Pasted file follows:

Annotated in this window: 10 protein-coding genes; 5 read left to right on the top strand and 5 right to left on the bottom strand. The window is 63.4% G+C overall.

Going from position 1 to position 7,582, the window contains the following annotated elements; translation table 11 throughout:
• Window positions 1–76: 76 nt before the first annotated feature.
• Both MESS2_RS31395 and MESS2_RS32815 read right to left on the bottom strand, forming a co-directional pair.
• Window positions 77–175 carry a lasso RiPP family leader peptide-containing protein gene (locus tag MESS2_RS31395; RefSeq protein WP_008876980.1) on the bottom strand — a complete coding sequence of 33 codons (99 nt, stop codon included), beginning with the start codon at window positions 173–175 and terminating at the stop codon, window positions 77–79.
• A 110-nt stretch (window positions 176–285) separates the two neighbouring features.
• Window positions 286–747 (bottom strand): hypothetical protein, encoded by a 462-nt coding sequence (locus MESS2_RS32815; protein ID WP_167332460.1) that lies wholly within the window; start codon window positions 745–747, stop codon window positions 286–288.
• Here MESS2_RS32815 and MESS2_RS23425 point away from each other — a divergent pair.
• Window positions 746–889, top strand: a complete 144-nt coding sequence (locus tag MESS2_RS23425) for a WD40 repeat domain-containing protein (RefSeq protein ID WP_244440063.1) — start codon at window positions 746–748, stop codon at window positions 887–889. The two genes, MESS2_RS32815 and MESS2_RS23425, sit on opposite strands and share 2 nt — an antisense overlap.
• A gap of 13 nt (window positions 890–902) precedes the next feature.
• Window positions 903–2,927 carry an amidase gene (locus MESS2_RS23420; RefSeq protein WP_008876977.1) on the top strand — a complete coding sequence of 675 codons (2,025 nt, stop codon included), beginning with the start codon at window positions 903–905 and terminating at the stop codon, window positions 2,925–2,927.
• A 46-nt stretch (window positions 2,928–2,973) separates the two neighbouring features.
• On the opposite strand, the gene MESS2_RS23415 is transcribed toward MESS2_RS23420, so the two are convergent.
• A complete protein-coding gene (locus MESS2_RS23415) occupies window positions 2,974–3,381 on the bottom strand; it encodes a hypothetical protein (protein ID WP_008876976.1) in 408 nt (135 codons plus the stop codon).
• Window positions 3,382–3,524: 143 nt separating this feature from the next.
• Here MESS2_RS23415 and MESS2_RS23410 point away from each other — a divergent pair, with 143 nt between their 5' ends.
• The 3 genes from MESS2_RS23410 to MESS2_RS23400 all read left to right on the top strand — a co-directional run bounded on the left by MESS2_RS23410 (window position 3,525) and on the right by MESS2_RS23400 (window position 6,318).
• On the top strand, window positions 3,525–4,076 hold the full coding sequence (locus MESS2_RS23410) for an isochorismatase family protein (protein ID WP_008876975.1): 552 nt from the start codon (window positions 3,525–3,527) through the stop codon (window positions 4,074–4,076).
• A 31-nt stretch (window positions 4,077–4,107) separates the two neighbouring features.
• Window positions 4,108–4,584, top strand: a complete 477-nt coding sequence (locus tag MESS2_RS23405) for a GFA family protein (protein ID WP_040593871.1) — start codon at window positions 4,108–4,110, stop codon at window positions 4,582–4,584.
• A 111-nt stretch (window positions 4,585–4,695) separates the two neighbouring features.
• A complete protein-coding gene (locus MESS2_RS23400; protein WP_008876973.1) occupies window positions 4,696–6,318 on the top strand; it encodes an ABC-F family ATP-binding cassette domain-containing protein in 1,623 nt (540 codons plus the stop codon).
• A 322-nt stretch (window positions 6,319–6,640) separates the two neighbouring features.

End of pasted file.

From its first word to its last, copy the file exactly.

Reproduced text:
Annotated in this window: 10 protein-coding genes; 5 read left to right on the top strand and 5 right to left on the bottom strand. The window is 63.4% G+C overall.

Going from position 1 to position 7,582, the window contains the following annotated elements; translation table 11 throughout:
• Window positions 1–76: 76 nt before the first annotated feature.
• Both MESS2_RS31395 and MESS2_RS32815 read right to left on the bottom strand, forming a co-directional pair.
• Window positions 77–175 carry a lasso RiPP family leader peptide-containing protein gene (locus tag MESS2_RS31395; RefSeq protein WP_008876980.1) on the bottom strand — a complete coding sequence of 33 codons (99 nt, stop codon included), beginning with the start codon at window positions 173–175 and terminating at the stop codon, window positions 77–79.
• A 110-nt stretch (window positions 176–285) separates the two neighbouring features.
• Window positions 286–747 (bottom strand): hypothetical protein, encoded by a 462-nt coding sequence (locus MESS2_RS32815; protein ID WP_167332460.1) that lies wholly within the window; start codon window positions 745–747, stop codon window positions 286–288.
• Here MESS2_RS32815 and MESS2_RS23425 point away from each other — a divergent pair.
• Window positions 746–889, top strand: a complete 144-nt coding sequence (locus tag MESS2_RS23425) for a WD40 repeat domain-containing protein (RefSeq protein ID WP_244440063.1) — start codon at window positions 746–748, stop codon at window positions 887–889. The two genes, MESS2_RS32815 and MESS2_RS23425, sit on opposite strands and share 2 nt — an antisense overlap.
• A gap of 13 nt (window positions 890–902) precedes the next feature.
• Window positions 903–2,927 carry an amidase gene (locus MESS2_RS23420; RefSeq protein WP_008876977.1) on the top strand — a complete coding sequence of 675 codons (2,025 nt, stop codon included), beginning with the start codon at window positions 903–905 and terminating at the stop codon, window positions 2,925–2,927.
• A 46-nt stretch (window positions 2,928–2,973) separates the two neighbouring features.
• On the opposite strand, the gene MESS2_RS23415 is transcribed toward MESS2_RS23420, so the two are convergent.
• A complete protein-coding gene (locus MESS2_RS23415) occupies window positions 2,974–3,381 on the bottom strand; it encodes a hypothetical protein (protein ID WP_008876976.1) in 408 nt (135 codons plus the stop codon).
• Window positions 3,382–3,524: 143 nt separating this feature from the next.
• Here MESS2_RS23415 and MESS2_RS23410 point away from each other — a divergent pair, with 143 nt between their 5' ends.
• The 3 genes from MESS2_RS23410 to MESS2_RS23400 all read left to right on the top strand — a co-directional run bounded on the left by MESS2_RS23410 (window position 3,525) and on the right by MESS2_RS23400 (window position 6,318).
• On the top strand, window positions 3,525–4,076 hold the full coding sequence (locus MESS2_RS23410) for an isochorismatase family protein (protein ID WP_008876975.1): 552 nt from the start codon (window positions 3,525–3,527) through the stop codon (window positions 4,074–4,076).
• A 31-nt stretch (window positions 4,077–4,107) separates the two neighbouring features.
• Window positions 4,108–4,584, top strand: a complete 477-nt coding sequence (locus tag MESS2_RS23405) for a GFA family protein (protein ID WP_040593871.1) — start codon at window positions 4,108–4,110, stop codon at window positions 4,582–4,584.
• A 111-nt stretch (window positions 4,585–4,695) separates the two neighbouring features.
• A complete protein-coding gene (locus MESS2_RS23400; protein WP_008876973.1) occupies window positions 4,696–6,318 on the top strand; it encodes an ABC-F family ATP-binding cassette domain-containing protein in 1,623 nt (540 codons plus the stop codon).
• A 322-nt stretch (window positions 6,319–6,640) separates the two neighbouring features.